Keith A. Mathison
Reviewed by: Eric Watkins
From Age to Age: The Unfolding of Biblical Eschatology, by Keith A. Mathison. Published by P&R, 2009. Hardback, 812 pages, list price $39.99. Reviewed by OP minister Eric Watkins.
This book by Keith Mathison is an overview of the Bible with particular sensitivity to the way in which each biblical book contributes to the unfolding of God's plan to bring about the promise of the kingdom. The books of the Bible are arranged chronologically and are given particular treatment. The general introductory matters, such as authorship, date, and context, are considered in much the same way that we would expect to find them in a conservative Bible survey. Each biblical book is examined to see how Christ fulfills the major covenantal themes in it, and how it contributes to the unfolding of biblical eschatology.
Mathison defines eschatology in a way that is both Reformed and covenantal, while gently correcting some of the popular evangelical misunderstandings of it. He wrestles with the material that Geerhardus Vos and others have contributed to the understanding of Reformed eschatology. The book is remarkably well researched, and the bibliography is impressively current. The brief treatment of intertestamental eschatology is particularly interesting, as it helps to explain the popular messianic expectations at the time of Christ's coming.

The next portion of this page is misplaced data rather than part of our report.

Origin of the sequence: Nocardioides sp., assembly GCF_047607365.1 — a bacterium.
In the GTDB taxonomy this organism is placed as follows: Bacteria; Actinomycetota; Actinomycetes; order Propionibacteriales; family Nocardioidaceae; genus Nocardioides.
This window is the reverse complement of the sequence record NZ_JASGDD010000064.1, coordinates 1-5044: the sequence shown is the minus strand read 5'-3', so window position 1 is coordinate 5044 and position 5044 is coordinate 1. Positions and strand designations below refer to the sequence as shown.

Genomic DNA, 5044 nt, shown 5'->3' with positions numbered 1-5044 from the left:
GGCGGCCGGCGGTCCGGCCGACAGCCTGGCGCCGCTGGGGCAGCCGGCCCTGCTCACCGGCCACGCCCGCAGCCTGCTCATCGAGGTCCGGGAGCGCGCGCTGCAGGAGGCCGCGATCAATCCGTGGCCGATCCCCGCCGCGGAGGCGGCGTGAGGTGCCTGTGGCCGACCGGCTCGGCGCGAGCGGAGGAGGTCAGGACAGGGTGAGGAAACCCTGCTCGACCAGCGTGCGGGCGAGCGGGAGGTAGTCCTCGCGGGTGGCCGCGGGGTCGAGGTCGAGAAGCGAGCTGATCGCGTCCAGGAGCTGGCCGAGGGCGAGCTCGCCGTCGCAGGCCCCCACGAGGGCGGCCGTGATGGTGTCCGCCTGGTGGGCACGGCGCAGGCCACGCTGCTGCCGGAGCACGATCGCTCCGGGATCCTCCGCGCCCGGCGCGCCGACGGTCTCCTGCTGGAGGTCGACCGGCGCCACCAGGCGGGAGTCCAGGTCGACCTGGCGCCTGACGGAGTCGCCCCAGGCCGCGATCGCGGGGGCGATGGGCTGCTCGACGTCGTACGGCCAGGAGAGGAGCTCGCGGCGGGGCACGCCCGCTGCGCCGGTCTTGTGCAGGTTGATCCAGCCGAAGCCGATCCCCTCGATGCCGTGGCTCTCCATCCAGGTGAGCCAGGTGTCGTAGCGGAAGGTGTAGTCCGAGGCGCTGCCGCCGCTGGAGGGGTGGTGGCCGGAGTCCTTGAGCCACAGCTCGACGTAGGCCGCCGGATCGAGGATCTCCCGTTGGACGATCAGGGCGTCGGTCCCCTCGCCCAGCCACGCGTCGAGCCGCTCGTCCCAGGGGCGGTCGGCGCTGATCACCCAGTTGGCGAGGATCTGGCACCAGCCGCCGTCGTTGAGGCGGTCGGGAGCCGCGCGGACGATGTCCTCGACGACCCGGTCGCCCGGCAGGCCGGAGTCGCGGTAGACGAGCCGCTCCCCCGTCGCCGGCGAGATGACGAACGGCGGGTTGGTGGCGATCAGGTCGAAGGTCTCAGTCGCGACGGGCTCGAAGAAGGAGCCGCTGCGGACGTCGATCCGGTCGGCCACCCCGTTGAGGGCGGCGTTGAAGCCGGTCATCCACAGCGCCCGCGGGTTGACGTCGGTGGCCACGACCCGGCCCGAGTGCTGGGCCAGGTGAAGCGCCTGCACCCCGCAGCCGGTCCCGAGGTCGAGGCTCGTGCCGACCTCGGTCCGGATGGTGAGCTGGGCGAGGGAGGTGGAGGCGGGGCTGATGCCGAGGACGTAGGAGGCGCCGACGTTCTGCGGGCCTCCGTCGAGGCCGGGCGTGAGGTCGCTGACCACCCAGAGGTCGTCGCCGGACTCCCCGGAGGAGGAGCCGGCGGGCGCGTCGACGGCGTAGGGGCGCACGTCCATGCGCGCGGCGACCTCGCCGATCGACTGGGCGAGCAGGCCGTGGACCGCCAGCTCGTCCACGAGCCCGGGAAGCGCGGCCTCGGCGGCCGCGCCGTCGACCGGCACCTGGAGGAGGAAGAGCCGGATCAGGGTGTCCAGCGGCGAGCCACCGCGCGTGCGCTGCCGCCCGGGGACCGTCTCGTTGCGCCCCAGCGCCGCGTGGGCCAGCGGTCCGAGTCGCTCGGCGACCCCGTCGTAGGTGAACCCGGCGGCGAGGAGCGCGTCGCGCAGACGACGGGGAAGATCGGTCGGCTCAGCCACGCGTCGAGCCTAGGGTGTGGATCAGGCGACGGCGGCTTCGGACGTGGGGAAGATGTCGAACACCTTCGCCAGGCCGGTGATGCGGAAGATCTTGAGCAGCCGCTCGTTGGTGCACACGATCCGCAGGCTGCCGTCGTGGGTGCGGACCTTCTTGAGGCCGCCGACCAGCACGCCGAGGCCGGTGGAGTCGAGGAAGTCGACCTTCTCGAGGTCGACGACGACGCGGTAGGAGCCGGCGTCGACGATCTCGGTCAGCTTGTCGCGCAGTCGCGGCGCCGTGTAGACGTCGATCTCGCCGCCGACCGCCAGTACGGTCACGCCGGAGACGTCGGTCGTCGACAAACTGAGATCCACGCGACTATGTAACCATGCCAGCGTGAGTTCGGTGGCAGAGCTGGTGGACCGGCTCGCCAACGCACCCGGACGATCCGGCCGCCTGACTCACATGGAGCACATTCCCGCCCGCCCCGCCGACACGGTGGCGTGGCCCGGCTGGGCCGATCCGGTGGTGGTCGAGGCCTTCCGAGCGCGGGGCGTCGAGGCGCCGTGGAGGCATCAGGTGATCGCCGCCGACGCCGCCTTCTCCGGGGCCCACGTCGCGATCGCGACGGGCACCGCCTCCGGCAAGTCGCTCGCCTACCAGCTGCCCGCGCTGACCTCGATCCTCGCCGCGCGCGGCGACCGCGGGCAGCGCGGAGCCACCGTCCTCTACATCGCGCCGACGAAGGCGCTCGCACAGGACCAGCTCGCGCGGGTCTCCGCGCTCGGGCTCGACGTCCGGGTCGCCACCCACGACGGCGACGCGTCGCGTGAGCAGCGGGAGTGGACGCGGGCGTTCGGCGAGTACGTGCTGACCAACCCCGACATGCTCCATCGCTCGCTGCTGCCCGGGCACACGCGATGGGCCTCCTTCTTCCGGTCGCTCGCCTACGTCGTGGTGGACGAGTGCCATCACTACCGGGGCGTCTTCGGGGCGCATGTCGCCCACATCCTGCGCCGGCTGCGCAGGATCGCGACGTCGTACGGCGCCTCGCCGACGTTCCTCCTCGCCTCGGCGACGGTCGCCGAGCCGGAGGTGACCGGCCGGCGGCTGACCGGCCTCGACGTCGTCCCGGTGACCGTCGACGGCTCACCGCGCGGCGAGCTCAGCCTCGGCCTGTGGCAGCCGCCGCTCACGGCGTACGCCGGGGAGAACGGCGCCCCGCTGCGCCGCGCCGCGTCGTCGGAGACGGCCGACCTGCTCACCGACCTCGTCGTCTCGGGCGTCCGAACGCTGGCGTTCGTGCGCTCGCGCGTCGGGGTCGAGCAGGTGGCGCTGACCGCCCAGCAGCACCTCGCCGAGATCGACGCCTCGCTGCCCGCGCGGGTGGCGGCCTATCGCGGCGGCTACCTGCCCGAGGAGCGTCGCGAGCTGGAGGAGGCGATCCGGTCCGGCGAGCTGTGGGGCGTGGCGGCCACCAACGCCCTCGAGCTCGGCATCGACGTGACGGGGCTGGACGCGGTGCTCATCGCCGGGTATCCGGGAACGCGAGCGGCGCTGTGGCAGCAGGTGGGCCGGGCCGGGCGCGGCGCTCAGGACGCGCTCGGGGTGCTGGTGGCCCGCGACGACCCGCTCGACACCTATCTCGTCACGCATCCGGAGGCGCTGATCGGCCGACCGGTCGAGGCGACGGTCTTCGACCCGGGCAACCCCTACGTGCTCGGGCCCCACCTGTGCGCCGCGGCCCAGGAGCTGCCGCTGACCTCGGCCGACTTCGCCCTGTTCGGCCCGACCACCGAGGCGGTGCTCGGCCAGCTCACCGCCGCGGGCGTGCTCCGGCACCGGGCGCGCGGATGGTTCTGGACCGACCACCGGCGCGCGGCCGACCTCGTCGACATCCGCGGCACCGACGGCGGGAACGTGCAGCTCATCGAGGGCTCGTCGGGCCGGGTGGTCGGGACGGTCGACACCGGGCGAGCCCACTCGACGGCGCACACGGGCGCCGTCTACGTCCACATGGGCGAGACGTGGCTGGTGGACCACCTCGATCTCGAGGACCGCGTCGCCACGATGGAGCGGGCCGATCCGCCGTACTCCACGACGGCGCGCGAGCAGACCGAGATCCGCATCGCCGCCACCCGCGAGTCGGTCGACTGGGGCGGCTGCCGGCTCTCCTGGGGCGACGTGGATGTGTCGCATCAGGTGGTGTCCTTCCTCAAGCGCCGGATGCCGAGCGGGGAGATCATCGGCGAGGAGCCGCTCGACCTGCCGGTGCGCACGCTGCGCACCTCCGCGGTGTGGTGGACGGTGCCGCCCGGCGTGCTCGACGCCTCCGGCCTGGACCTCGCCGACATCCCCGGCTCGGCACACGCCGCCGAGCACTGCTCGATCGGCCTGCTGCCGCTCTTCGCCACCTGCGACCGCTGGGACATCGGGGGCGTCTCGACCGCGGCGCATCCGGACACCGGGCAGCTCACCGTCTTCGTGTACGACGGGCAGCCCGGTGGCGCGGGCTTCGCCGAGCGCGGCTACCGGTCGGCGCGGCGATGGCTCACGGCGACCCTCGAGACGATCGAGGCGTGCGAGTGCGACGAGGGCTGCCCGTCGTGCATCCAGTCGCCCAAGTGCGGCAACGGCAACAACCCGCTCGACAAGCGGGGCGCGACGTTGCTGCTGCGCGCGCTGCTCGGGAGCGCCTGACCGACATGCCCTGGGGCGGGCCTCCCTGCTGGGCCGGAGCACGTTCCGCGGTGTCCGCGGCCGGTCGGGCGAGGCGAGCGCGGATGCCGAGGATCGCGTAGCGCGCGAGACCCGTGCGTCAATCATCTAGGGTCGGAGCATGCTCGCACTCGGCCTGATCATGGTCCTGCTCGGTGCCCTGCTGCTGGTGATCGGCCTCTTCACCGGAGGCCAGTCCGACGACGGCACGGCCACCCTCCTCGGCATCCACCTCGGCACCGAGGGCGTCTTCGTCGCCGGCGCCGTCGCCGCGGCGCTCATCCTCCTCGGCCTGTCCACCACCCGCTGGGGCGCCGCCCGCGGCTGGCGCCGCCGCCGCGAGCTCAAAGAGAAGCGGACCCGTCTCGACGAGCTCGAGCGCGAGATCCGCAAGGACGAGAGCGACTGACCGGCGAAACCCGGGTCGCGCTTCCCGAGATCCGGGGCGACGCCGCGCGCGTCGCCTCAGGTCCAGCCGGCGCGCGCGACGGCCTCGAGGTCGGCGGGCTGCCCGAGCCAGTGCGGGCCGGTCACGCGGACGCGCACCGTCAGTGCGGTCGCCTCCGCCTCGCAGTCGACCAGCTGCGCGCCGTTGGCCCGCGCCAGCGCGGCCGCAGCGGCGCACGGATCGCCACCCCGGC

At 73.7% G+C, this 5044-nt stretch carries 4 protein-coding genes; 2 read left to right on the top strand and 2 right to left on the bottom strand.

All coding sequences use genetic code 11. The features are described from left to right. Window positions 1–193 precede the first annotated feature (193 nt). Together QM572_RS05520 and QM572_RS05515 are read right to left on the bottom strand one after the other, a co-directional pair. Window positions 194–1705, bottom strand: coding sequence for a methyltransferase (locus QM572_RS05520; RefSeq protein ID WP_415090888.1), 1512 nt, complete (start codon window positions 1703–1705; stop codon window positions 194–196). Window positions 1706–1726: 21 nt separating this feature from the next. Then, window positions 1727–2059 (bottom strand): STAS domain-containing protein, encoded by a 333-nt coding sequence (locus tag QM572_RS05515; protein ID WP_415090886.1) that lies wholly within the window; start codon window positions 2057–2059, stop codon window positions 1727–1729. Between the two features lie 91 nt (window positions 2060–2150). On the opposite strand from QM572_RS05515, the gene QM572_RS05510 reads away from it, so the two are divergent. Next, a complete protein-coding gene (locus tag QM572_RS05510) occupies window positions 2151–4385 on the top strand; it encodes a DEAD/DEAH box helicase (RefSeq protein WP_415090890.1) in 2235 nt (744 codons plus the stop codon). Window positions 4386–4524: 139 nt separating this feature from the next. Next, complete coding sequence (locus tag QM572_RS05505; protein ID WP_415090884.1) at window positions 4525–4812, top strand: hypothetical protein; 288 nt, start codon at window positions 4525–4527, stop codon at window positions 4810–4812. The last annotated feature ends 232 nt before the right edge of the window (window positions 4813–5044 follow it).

From Age to Age should not be caricatured as another academic work that would be unprofitable to those without seminary training (though its length may be intimidating at first!). While it does address some of the scholarly questions raised by critical research and careful exegesis, it does so in a quick, manageable way. Hebrew and Greek words are rarely used, and when they are, they are translated. Overall, the book is fairly easy to read and often evidences a devotional warmth. While it focuses on the unfolding of eschatology, there is also an appreciation for why each book is important to the Christian life.
The books of the Old Testament are viewed as setting the stage for the coming of the king and his kingdom. Christ's death and resurrection are seen as the inauguration of God's kingdom, and while its consummation may be future, its presence is a fixed reality. Mathison repeatedly articulates that God's kingdom is not merely future, but present in the life of the believer by way of union with Christ and the ministry of the Spirit. This "already/not-yet" view of the kingdom is helpfully juxtaposed to the way in which God's kingdom continues to be manifest and enjoyed, even in the midst of the sufferings of God's people.
If you are looking for a general introduction to biblical eschatology from a Reformed perspective, or even a survey of the books of the Bible with a general sensitivity to the progressive unfolding of God's covenant and kingdom, From Age to Age would be an excellent choice.
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